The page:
Montana officials say the state saved more than $30 million since the expansion program began in 2016. Arkansas reports that the program was much larger than officials expected but the state’s share of the costs was less than they budgeted for. Meanwhile, New Hampshire lawmakers are preparing for a debate next year on whether to keep the expansion, and some Medicaid enrollees in California are frustrated by the few doctors who accept Medicaid payments.

The Associated Press:
Medicaid Expansion Has Saved Montana $30 Million

Montana’s Medicaid expansion program has saved the state health department more than $30 million since its start in January 2016, mostly because the federal government paid a bigger share of the costs for some recipients, officials said. Erica Johnston with the Department of Public Health and Human Services told a legislative oversight committee on Wednesday that the program covers nearly 84,000 residents and has paid for $574 million in health care services since it began. … Johnston told the Medicaid Expansion Oversight Committee that even as the state continues to pay a share of the costs for recipients under Medicaid expansion, Montana is still ahead of the game. “Our current budget crisis would be worse today in the absence of Medicaid expansion,” she said. (Hanson, 9/29)

Arkansas Online:
State’s Spending For Medicaid Up

Driven by enrollment that surged past expectations, spending on Arkansas’ expanded Medicaid program grew by almost 24 percent during the fiscal year that ended June 30, surpassing what state officials initially projected by about $200 million. Despite the higher-than-expected overall cost, Arkansas’ share of the tab came in about $5 million below what the state had projected. (Davis, 10/2)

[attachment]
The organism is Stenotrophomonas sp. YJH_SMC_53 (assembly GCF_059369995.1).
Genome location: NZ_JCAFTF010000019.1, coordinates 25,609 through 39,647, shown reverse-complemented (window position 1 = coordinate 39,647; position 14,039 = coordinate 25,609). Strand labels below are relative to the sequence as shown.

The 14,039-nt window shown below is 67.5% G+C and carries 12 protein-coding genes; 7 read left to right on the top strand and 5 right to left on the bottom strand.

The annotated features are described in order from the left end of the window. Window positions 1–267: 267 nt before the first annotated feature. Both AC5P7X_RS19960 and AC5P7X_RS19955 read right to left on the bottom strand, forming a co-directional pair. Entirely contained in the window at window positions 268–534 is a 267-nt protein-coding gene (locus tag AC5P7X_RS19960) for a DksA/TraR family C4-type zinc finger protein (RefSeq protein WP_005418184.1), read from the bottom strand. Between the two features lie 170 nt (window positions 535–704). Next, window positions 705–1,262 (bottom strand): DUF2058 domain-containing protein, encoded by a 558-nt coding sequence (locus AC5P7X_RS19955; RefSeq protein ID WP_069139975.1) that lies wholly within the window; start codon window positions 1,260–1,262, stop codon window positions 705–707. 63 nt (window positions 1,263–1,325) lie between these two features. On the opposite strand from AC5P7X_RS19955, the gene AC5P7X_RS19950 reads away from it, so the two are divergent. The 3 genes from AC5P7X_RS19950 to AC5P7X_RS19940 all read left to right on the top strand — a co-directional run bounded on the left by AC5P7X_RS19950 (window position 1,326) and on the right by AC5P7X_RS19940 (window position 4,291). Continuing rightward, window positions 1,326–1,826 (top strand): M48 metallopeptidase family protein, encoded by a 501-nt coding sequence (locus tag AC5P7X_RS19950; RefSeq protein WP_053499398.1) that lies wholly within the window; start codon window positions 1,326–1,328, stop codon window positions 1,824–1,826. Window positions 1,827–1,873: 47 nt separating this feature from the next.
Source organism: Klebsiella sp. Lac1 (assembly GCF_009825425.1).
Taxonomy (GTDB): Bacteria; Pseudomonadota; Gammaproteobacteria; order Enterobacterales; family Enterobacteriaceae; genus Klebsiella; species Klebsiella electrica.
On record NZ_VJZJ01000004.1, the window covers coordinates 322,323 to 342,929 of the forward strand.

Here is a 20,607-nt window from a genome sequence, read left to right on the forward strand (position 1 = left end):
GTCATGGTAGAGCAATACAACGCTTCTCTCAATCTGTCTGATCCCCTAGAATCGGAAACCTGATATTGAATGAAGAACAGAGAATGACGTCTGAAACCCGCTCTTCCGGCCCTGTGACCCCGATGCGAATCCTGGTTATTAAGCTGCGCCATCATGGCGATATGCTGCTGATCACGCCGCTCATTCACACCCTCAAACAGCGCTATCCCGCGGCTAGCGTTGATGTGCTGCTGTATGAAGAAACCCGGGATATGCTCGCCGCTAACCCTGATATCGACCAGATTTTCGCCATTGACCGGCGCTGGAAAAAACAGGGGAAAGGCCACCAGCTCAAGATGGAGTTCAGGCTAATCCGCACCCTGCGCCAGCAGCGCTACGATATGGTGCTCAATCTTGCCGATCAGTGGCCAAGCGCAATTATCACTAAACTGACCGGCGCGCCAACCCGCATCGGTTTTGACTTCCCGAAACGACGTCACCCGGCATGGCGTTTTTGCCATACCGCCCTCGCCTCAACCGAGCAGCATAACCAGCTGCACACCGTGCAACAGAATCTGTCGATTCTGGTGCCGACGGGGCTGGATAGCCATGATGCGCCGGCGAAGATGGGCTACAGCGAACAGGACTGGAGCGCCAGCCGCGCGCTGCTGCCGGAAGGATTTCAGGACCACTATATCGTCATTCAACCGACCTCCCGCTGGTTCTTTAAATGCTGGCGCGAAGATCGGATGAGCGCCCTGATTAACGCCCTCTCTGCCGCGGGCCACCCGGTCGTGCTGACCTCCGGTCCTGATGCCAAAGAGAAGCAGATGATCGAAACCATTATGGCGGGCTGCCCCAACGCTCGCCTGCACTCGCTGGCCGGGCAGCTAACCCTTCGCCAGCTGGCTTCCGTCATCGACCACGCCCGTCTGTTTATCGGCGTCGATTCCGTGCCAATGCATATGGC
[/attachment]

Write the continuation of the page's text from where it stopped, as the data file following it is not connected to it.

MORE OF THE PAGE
The Associated Press:
Medicaid Battle Looming At NH Statehouse

The New Hampshire Legislature won’t be back in session until January, but lawmakers have begun drafting bills and crafting agendas. After getting the budget out of the way last year, re-authorization of the state’s expanded Medicaid program will be the big issue next year, said House Minority Leader Steve Shurtleff, D-Concord. … Shurtleff said he expects a close vote but he thinks lawmakers on both sides of the aisle will keep the program going. “It’s been so positive for New Hampshire in so many ways, so we really want to keep that on the books,” he said. Republican Senate President Chuck Morse wasn’t as confident, saying no one is sure how the Medicaid debate will play out given the mixed messages from Washington. (Ramer, 10/1)

Sacramento Bee:
Medi-Cal Enrollees Gain Coverage But Not Broad Access To Doctors

Even though the Affordable Care Act has expanded the ranks of people covered by Medi-Cal, [Michael] Gonzalez and other Medi-Cal enrollees say they face challenges establishing medical homes with the major physician groups readily available to California leaders and to many rank-and-file workers. That’s because many large physician groups no longer contract with health plans serving adult Medi-Cal patients, saying that government reimbursements are too low to cover the cost of treating patients. (Anderson, 10/1)

This is part of the KHN Morning Briefing, a summary of health policy coverage from major news organizations. Sign up for an email subscription.